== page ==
Federal Reserve Officials Hint at Change in Methodology, Policy-Setting

Policymakers at the US central bank, Wall Street investors and monetary policy experts are heatedly debating the role of the so-called "neutral interest rate" in Fed policy-setting – especially as the "neutral rate" is expected to be achieved next year.

Kristian Rouz — Federal Reserve Chairman Jerome Powell says the US central bank could retire some of its key policy-setting tools and key macro indicators. The move is aimed at improving the precision of the Fed's assessments of economic health, enhancing policy transmission to the non-financial sector, and reducing the chances of policy mistakes.

Powell said that he doesn't completely trust concepts such as the "neutral rate" and hypothetical estimates of "full employment" when making his policy decisions. The chief of the US central bank said that the Fed should avoid excessive reliance on its theoretical tools and variables, but should take into account a broader set of market and non-financial sector data instead.

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The Federal Reserve uses several key economic parameters to evaluate the prospects of economic growth and make policy decisions. These include inflation, labor market data — including unemployment rate and job creation — as well as forward-looking GDP projections and the so-called "neutral rate."

The latter combines the benchmark 10-year Treasury yield and average interest on long-term commercial credit products — such as a 30-year fixed mortgage. The "neutral rate" is also known as "r-star" and it's been used as a proxy for market-determined central bank interest rates — at which the broader economy would keep its growth momentum.

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The concept of "neutral rate" has drawn some criticism recently for being inaccurate and subject to constant revision. But some Fed policymakers are cautious in their approach to change the methodology.

"If you know that the neutral rate is subject to revision and is a theoretical concept, you want to move gradually," Dallas Fed President Robert Kaplan said.

But a new study from a team of international central bankers suggests the "neutral rate" doesn't help efficient policy-setting and by using this measure as a proxy for their rate-setting, central banks could actually hurt longer-term economic growth.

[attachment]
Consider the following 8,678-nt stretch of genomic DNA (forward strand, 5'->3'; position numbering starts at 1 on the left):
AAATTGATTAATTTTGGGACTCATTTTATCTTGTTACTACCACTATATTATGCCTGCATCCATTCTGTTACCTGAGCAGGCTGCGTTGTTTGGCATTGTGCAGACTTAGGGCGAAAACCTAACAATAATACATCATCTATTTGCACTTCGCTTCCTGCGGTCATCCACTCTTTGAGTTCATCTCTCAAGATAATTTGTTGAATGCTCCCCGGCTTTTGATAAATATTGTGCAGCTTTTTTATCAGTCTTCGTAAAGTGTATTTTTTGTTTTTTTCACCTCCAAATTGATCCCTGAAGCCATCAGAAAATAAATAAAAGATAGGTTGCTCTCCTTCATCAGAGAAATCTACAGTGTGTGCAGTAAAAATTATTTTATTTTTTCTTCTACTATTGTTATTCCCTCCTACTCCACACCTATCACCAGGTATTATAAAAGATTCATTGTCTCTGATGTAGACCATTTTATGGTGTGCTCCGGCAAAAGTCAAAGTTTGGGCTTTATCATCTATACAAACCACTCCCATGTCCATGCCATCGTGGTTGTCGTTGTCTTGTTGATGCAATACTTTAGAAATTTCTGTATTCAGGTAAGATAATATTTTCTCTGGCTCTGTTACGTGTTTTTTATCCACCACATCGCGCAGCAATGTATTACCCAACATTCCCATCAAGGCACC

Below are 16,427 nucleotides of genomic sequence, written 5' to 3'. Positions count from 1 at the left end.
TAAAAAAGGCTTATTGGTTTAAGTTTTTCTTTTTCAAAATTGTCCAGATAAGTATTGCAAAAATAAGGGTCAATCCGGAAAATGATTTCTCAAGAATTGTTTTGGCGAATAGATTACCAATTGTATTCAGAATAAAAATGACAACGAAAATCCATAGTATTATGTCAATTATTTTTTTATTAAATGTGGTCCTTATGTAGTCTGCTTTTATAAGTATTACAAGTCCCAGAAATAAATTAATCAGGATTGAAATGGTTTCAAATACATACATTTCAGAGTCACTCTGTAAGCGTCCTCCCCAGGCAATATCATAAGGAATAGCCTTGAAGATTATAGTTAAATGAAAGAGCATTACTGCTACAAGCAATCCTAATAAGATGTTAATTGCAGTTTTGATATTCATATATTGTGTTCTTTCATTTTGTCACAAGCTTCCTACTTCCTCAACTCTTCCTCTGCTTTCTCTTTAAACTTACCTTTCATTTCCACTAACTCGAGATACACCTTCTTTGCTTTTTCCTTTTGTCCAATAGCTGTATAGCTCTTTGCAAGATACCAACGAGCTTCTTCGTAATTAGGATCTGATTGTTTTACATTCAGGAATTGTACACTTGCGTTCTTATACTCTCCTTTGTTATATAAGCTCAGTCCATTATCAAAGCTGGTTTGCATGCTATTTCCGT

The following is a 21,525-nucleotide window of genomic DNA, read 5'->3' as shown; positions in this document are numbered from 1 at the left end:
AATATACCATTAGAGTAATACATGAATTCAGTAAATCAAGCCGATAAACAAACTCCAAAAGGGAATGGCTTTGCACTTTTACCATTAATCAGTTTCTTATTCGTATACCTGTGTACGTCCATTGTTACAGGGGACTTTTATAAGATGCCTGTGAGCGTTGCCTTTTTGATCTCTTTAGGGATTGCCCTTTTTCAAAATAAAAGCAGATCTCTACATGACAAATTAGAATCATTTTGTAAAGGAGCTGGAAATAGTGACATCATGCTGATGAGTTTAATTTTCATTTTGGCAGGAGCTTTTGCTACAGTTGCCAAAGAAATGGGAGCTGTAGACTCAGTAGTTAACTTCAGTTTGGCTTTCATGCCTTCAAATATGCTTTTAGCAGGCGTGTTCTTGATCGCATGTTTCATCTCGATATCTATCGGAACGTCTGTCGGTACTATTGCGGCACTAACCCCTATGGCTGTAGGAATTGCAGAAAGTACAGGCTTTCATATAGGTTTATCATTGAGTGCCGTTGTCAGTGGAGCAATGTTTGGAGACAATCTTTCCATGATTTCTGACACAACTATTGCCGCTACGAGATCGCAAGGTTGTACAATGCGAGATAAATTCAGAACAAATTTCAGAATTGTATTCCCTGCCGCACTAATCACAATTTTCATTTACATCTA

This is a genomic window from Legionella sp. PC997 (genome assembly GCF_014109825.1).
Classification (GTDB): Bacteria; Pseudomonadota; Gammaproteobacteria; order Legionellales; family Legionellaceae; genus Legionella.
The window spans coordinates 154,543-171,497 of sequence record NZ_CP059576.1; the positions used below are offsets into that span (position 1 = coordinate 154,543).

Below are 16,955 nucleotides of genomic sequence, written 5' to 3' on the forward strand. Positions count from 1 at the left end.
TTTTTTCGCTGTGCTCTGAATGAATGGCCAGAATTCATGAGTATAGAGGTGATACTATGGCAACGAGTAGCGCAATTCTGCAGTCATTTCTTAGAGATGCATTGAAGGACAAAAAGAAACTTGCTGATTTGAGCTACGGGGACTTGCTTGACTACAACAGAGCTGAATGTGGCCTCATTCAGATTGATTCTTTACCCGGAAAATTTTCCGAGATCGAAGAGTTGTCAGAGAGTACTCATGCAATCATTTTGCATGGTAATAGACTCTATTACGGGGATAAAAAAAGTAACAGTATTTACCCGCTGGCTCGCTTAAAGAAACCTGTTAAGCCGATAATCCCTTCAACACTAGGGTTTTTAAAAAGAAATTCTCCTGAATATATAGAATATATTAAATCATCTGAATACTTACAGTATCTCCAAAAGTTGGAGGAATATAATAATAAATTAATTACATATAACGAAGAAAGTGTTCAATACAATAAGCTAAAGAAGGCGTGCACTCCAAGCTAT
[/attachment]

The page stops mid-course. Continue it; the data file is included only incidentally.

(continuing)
"In some sense lower rates beget lower rates," Piti Disyatat of the Bank of Thailand said. Central bank policy decisions could impact the neutral rate, meaning "its ability to act as a benchmark is undermined," the researcher added.

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Indeed, current Fed decisions have an impact on both the bond and real estate markets, let alone the banking sector. Meaning a half-percent rise in Fed rates triggers an upward move in Treasury yields, mortgage costs and home prices.

The "neutral rate" inevitably goes up as well, becoming an elusive policy target, which the central bank is never able to achieve without hiking its rates too aggressively. However, a quicker pace of rate hikes could hamper lending and business activity, hurt GDP growth and even bring on a recession. 

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Some US policymakers agree with such a view, saying that adherence to the "neutral rate" enables elevated central bank interest rates in a longer-run. However, others said that the Fed could hit the "r-star" — currently estimated at 2.5-3 percent — by the yearend, if the central bank keeps the pace of its interest rate hikes.

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Fed interest rates currently stand at 1.75-2 percent — and some investors expect the central bank to raise rates at least twice by the end of December.

Fed officials say next year might see a big reshuffle in the Fed's methodology. Policymakers argue that since the US economy has maintained its growth momentum this late into its 10-year business cycle, the central bank should fine-tune its tool to be prepared for unconventional challenges up ahead.

However, officials say there is little clarity as to what happens after the Fed hits the "r-star" later this year or next.

"That's a judgment that I'm not prepared to make yet… it won't be until middle spring to middle of next year before we are approaching a level that I think is in the range of neutral," Robert Kaplan, president of the Federal Reserve Bank of Dallas, said. "And I will all along the way be revising my views for what is the outlook for the economy".

His fellow board member, Chicago Fed President Charles Evans, has previously suggested Fed interest rates should and must go above and beyond the 2.5-2.75-percent "neutral" level — once that is achieved by mid-2019.

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But investors are skeptical either way. There is little enthusiasm over the "neutral rate" amongst market participants — however, some don't believe the Fed could efficiently replace it.

"The risk is if the Fed inadvertently anchors the market on a particular number… That is when you get surprised," Roger W. Ferguson Jr., president of financial giant TIAA and former Fed vice chairman, said.

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Meanwhile, there are many proponents for higher interest rates within the Fed as well. They say that albeit higher rates tend to hold back the pace of economic expansion, they help stave off risks of financial and economic crises and make the broader economy more sustainable — due to lower debt levels across-the-board.

All this suggests that the Fed is in for an intensified policy debate in the first half of 2019 — which might hinder its decision-making for at least several months. 

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